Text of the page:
Steve Cranford

Doctorate Student

Office: 1-131
Phone number: N/A
Fax: 617-324-4014

Research Focus

I have an interest in advanced and novel structural materials at the continuum and atomistic scale. To push a material to the very limit, and thus design and engineer efficiently, the fundamental behavior of materials must be grounded in a multiscale theoretical foundation ranging from the atomistic to the continuum level.

I am a member of CMSE IRG at MIT developing a new class of "mechanomutable heteronanomaterials" -materials that can actively and reversibly change their mechanical properties in response to an external stimulus. The ultimate goal is to explore the possibility of utilizing these materials as high-throughput, high spatial sensitivity tunable sensors (e.g. for cells, proteins, localized impacts, pressure in liquids, etc.)

I am currently working on modeling and simulation of carbon nanotubes (CNTs) at the mesoscale level. Using LAMMPS Molecular Dynamic Simulator, an array of CNTs can be modeled and their mechanical properties investigated. Although much research has been done in the area of carbon nanotubes, the same techniques can be implemented for new polymer nanotubes using a ground-up approach. The results from such mesoscale simulations can be used to determine parameters at the continuum level.

LAMMPS Simulation of a mechanomutable CNT Array (900 tubes at 30Å)

Single Wall Carbon Nanotube


My undergraduate work was concentrated mainly on structural analysis. However, I had the chance to do some hands-on research on the use of fibre-reinforced polymer reinforcement in concrete structural elements. This stimulated an interest in new materials research. My master's level work gave me the opportunity to develop the tools required for such an endeavor – namely structural dynamics, continuum mechanics, and finite element analysis. Determining the properties of any material requires a fundamental understanding of the behavior at an atomistic scale. It is this level of understanding that I wish to pursue while at MIT.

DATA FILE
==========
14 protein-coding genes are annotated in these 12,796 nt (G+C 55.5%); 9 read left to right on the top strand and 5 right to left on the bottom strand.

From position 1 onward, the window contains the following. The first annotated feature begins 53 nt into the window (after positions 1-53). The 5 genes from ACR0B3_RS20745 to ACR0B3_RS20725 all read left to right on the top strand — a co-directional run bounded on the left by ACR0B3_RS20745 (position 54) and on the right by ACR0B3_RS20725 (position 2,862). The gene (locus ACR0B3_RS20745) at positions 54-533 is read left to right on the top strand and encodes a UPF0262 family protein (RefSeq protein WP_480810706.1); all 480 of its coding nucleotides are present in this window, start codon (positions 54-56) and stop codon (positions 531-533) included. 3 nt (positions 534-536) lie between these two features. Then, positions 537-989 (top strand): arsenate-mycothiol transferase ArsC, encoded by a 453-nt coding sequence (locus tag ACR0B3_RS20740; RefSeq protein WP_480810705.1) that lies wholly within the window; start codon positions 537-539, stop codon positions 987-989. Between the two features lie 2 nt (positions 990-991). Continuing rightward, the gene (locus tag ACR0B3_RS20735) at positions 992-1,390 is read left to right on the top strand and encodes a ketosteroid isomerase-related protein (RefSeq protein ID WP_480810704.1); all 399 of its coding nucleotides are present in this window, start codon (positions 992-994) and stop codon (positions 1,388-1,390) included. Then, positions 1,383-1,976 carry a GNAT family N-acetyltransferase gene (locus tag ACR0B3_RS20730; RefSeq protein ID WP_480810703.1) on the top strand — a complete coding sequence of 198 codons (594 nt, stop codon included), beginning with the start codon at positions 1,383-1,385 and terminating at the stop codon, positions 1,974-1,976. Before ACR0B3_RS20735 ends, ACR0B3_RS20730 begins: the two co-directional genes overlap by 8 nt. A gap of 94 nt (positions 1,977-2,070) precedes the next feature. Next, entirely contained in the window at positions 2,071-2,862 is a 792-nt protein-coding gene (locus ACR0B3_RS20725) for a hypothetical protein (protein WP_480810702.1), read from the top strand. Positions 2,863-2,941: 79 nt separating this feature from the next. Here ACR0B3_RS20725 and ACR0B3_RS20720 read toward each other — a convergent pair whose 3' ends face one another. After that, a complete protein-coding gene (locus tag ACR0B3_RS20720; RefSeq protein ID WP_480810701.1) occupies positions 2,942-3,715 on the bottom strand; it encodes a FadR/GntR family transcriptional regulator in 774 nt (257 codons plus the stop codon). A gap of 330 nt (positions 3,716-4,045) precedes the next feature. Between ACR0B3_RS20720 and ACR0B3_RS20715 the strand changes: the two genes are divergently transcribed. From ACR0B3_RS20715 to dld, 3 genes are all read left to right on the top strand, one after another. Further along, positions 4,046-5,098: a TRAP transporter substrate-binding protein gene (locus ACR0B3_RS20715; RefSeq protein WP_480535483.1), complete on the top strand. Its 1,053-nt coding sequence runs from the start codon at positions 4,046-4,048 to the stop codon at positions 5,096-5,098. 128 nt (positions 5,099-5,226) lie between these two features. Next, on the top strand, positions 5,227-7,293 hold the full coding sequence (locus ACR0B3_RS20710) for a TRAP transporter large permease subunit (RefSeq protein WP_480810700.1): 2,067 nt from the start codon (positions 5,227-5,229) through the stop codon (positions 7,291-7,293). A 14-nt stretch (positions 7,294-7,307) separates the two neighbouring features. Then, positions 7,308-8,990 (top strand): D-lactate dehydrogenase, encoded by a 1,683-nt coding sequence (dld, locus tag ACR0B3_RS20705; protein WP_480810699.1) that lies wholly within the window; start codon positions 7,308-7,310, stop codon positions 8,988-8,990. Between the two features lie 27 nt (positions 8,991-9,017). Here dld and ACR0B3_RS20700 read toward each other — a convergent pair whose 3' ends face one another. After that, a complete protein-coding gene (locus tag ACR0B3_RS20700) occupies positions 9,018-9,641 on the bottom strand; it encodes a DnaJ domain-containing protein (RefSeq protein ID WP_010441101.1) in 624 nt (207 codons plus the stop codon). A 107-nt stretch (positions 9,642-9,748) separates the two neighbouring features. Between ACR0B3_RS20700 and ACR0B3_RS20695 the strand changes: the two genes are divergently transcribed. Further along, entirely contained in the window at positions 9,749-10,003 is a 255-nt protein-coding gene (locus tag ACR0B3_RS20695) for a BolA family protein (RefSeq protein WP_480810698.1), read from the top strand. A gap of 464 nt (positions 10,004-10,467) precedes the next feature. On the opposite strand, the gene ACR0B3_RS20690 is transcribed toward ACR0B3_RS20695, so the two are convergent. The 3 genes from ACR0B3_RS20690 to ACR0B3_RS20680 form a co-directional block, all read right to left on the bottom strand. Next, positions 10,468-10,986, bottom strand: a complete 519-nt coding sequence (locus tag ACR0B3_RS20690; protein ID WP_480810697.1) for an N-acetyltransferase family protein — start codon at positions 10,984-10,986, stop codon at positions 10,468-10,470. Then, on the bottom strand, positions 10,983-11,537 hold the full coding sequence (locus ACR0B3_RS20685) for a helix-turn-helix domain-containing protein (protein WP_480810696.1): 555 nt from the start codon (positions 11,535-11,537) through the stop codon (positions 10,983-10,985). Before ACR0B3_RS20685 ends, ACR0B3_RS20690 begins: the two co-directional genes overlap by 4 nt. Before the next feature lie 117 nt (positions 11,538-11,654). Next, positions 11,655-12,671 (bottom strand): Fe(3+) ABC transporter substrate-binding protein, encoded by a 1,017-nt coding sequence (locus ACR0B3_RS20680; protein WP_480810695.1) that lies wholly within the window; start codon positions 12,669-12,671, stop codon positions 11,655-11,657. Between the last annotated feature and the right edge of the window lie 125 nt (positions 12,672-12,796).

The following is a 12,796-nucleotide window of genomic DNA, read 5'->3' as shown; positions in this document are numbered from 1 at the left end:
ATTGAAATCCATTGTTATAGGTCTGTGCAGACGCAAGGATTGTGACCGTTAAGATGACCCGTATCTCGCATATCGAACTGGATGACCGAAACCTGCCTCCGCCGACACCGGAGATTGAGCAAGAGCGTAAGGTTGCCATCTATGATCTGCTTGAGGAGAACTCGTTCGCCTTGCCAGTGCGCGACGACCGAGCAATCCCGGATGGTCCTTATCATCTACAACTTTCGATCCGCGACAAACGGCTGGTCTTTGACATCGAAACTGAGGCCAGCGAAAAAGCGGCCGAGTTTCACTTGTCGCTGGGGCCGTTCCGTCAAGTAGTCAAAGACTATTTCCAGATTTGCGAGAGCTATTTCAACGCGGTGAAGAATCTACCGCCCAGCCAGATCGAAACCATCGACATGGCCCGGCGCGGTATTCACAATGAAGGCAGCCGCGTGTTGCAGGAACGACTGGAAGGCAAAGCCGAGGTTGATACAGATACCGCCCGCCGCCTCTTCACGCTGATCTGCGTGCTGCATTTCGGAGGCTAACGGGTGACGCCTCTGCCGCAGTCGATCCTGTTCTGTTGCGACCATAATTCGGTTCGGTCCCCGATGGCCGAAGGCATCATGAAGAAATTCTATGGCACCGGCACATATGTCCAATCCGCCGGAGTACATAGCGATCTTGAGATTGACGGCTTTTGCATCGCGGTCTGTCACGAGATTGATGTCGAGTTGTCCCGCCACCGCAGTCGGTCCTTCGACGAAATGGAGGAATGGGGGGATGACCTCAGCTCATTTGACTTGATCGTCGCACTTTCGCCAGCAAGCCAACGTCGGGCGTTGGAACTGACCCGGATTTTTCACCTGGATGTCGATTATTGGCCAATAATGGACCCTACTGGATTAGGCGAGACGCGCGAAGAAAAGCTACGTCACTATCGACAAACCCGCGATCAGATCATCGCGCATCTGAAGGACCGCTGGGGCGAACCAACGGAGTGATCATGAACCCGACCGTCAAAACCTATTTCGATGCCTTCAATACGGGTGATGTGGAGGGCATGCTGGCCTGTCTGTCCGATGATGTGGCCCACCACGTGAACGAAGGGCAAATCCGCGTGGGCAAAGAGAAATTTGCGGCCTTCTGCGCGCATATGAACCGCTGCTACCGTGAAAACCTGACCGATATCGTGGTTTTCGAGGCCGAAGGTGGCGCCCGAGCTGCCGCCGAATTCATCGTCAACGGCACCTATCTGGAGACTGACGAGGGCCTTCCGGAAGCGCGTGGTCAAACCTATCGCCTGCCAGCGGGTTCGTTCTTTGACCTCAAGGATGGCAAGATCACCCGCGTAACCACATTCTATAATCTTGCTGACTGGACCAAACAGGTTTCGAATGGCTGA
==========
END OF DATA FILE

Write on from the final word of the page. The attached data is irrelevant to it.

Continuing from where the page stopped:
2008 - Present: Ph.D. student at MIT's Department of Civil and Environmental Engineering
2006 - 2008: Master's of Science in Civil Engineering, Stanford University, Stanford, California
2000 - 2006: Bachelor of Engineering (Civil), Memorial University, St. John's, Newfoundland and Labrador, Canada


  • Schoettler Graduate Fellowship, MIT 2008
  • School of Engineering Graduate Fellowship, Stanford University, 2006-2008
  • University Medal, Civil Engineering, Memorial University, 2006
  • PEG-NL Award of Excellence, Memorial University, 2006
  • NSERC Undergraduate Research Awards, 2004 and 2005
  • Dr. Leslie Harris Alumni Scholarship, Memorial University, 2000-2004


  • S. Cranford, M.J. Buehler, Mechanomutable Carbon Nanotube Arrays, in submission to: International Journal of Material and Structural Integrity
  • ATC-63 Project Report, Quantification of Building Seismic Performance Factors, (Nonlinear Dynamic Analysis Working Group Contributor), FEMA P965, April 2008


Copyright (c) 1999-2008 Markus J. Buehler. All rights reserved.